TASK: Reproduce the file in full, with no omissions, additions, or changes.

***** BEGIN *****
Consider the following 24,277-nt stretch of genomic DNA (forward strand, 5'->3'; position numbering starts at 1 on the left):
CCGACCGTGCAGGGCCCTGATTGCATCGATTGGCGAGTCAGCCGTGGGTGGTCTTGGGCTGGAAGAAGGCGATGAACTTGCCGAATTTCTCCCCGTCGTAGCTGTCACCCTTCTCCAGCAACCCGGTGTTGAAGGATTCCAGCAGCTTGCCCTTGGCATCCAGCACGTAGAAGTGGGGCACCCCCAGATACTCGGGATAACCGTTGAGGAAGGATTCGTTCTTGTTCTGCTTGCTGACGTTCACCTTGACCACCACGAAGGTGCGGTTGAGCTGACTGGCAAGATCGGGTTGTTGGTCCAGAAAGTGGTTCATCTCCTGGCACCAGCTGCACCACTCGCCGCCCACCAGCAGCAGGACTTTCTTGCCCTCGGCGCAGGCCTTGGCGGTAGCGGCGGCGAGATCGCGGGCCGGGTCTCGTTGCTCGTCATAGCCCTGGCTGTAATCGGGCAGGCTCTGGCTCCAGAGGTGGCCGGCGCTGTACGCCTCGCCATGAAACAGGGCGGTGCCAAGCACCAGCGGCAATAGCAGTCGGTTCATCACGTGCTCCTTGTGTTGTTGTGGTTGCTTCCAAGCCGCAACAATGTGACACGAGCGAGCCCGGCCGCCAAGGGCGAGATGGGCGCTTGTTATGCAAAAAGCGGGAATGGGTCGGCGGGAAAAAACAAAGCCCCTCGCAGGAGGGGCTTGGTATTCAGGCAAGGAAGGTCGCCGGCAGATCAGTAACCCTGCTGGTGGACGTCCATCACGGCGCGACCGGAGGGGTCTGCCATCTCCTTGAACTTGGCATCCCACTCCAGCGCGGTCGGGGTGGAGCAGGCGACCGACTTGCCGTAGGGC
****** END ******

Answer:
Consider the following 24,277-nt stretch of genomic DNA (forward strand, 5'->3'; position numbering starts at 1 on the left):
CCGACCGTGCAGGGCCCTGATTGCATCGATTGGCGAGTCAGCCGTGGGTGGTCTTGGGCTGGAAGAAGGCGATGAACTTGCCGAATTTCTCCCCGTCGTAGCTGTCACCCTTCTCCAGCAACCCGGTGTTGAAGGATTCCAGCAGCTTGCCCTTGGCATCCAGCACGTAGAAGTGGGGCACCCCCAGATACTCGGGATAACCGTTGAGGAAGGATTCGTTCTTGTTCTGCTTGCTGACGTTCACCTTGACCACCACGAAGGTGCGGTTGAGCTGACTGGCAAGATCGGGTTGTTGGTCCAGAAAGTGGTTCATCTCCTGGCACCAGCTGCACCACTCGCCGCCCACCAGCAGCAGGACTTTCTTGCCCTCGGCGCAGGCCTTGGCGGTAGCGGCGGCGAGATCGCGGGCCGGGTCTCGTTGCTCGTCATAGCCCTGGCTGTAATCGGGCAGGCTCTGGCTCCAGAGGTGGCCGGCGCTGTACGCCTCGCCATGAAACAGGGCGGTGCCAAGCACCAGCGGCAATAGCAGTCGGTTCATCACGTGCTCCTTGTGTTGTTGTGGTTGCTTCCAAGCCGCAACAATGTGACACGAGCGAGCCCGGCCGCCAAGGGCGAGATGGGCGCTTGTTATGCAAAAAGCGGGAATGGGTCGGCGGGAAAAAACAAAGCCCCTCGCAGGAGGGGCTTGGTATTCAGGCAAGGAAGGTCGCCGGCAGATCAGTAACCCTGCTGGTGGACGTCCATCACGGCGCGACCGGAGGGGTCTGCCATCTCCTTGAACTTGGCATCCCACTCCAGCGCGGTCGGGGTGGAGCAGGCGACCGACTTGCCGTAGGGC